Type 2 diabetes never rests. That is why managing the condition requires thoughtfulness, planning, and vigilance throughout the day. But in the evenings, diabetes can cause problems with sleep. In turn, a lack of sufficient and quality sleep can have a negative impact on overall health. Fortunately, people with diabetes can minimize disruptions to sleep by adopting sleep-facilitative habits and doing many of the things they should be doing anyway: a nutritious diet, regular exercise, and careful blood sugar monitoring.
How Diabetes Affects Sleep
Approximately half of those with type 2 diabetes experience sleep problems because of unstable blood glucose levels and accompanying diabetes-related symptoms. Both high blood sugar (hyperglycemia) and low blood sugar (hypoglycemia) while sleeping can cause insomnia and the inevitable fatigue that follows.
High nighttime blood sugar levels cause the kidneys to overcompensate, leading to a need to urinate more often. Frequent trips to the bathroom in the middle of the night do your sleep no favors. Additionally, elevated blood sugar levels can cause increased thirst, headaches, and over-tiredness, all of which can interfere with the ability to fall asleep.
Low blood sugar levels at night aren’t good for sleep either. They can cause nightmares, night sweats, and a feeling of irritability or confusion upon waking up.
How Does Poor Sleep Impact Blood Sugar Levels?
Problems with sleep and diabetes aren’t a one-way street. Just as diabetes can lead to sleep problems, sleep issues can also play a role in diabetes. A lack of quality sleep has been linked to high blood sugar levels in people with diabetes and pre-diabetes.
Approximately 25 percent of people with diabetes report sleeping less than six hours or more than eight hours a night. This puts them at a higher risk of having elevated blood sugar. Some studies have also found a correlation between higher blood sugar levels in people who have irregular sleep schedules or go to bed late.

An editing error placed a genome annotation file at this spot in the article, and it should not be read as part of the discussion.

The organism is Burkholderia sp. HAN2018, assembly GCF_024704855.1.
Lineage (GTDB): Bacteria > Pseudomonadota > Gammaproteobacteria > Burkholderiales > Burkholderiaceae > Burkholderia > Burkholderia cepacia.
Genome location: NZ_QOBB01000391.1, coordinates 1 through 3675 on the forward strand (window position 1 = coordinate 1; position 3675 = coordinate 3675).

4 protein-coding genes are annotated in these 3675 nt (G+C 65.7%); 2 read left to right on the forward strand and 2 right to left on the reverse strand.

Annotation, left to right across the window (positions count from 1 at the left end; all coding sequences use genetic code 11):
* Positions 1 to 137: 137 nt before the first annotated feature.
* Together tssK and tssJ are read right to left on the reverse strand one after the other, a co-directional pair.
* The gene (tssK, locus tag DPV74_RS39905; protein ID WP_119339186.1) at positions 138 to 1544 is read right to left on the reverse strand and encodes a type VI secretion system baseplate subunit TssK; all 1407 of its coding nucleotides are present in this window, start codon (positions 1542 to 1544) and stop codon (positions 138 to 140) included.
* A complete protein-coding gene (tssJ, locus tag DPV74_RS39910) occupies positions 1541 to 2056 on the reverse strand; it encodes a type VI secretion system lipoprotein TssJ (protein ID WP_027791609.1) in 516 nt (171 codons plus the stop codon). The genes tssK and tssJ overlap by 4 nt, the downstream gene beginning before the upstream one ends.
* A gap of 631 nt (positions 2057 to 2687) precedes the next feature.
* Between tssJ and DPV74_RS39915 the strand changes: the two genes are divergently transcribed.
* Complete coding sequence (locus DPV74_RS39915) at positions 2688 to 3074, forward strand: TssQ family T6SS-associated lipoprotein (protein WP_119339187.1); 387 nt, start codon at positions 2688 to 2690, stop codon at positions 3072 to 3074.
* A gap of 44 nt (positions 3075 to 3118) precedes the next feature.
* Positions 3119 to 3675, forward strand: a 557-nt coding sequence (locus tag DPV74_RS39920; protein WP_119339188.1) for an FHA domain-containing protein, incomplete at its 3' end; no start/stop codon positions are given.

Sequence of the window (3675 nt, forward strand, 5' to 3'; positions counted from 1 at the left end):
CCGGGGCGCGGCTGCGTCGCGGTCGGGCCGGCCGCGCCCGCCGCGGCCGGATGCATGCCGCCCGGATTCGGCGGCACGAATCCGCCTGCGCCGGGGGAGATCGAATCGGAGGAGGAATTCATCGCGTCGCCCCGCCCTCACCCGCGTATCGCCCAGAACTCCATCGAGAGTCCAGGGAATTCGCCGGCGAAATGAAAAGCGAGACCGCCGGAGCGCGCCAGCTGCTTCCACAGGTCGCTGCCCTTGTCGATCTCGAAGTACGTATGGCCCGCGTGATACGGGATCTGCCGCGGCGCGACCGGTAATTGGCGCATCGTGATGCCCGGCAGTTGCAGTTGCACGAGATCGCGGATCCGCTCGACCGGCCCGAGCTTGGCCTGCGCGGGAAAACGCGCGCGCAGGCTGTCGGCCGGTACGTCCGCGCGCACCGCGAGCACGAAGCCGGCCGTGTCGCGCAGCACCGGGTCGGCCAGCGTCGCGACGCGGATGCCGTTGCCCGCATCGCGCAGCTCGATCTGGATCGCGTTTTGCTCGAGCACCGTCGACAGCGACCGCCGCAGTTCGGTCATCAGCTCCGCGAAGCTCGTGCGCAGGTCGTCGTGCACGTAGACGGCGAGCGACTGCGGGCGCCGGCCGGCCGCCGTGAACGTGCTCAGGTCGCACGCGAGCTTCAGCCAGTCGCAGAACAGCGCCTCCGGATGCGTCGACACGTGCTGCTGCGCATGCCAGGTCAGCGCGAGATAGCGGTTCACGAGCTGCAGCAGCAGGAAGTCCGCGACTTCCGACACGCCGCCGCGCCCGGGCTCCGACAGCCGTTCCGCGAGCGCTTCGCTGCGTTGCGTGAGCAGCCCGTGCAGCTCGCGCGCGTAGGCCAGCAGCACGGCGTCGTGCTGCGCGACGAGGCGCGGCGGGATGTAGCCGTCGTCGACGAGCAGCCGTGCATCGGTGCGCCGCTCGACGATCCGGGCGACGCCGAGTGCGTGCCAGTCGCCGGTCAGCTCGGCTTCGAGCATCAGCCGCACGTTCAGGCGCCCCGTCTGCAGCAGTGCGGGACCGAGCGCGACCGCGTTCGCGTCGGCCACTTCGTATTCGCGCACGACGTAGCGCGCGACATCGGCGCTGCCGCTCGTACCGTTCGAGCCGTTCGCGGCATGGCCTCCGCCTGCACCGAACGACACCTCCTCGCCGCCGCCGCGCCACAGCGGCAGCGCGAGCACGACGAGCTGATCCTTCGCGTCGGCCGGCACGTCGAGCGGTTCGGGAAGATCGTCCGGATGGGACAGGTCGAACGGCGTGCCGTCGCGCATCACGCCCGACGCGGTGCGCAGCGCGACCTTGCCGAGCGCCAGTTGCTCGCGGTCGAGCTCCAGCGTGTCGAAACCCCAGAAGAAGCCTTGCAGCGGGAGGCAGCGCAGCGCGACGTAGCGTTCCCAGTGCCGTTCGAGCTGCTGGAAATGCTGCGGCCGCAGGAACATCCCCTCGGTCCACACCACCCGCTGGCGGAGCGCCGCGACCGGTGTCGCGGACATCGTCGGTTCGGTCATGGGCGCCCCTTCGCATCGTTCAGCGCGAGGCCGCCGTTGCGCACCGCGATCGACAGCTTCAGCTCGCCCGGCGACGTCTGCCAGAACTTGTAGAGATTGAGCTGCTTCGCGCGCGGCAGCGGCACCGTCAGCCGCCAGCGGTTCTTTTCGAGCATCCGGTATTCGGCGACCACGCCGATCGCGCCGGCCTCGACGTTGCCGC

In addition to its immediate impact on blood sugar levels, poor sleep can take a long-term toll on people with type 2 diabetes. Those who rely on sleep medication or have trouble staying asleep are more likely to experience psychological distress. There is also some evidence to suggest that people with diabetes who do not get sufficient sleep may be more at risk for cognitive decline as they age.
Reducing Diabetes-Related Sleep Problems
Careful management of blood sugar levels, including the use of Continuous Glucose Monitoring (CGM), can help improve sleep for individuals with type 2 diabetes. But good sleep habits are critical as well. These involve setting your body and mind up for restfulness and avoiding habits that interfere with rest. If you want to prevent or minimize diabetes-related sleep problems, try to:
- Stick to a diet plan that works for you and helps keep your blood sugar controlled
- Get regular exercise
- Keep a regular sleep schedule
- Avoid stimulants like caffeine or nicotine before bed
- Keep your bedroom cool, dark, and quiet
Continuous Glucose Monitoring Can Help You Get The Sleep You Need
As noted, keeping blood sugar levels in check is an essential part of setting yourself up for successful sleep. Continuous Glucose Monitoring (CGM) is an alternative to disruptive and inconvenient finger-pricking that has long been the primary method of checking blood sugar. CGM is a proven, approved, and easy-to-use transceiver device that provides real-time glucose readings every few minutes through a tiny sensor underneath the skin. This sensor measures your interstitial glucose level and then sends the data to a pager-like monitor or an app on your smartphone. An alarm will sound if your blood sugar becomes too high or too low.
Ask your doctor about CGM and contact us today to see if you qualify for CGM and access our guide to continuous glucose monitoring.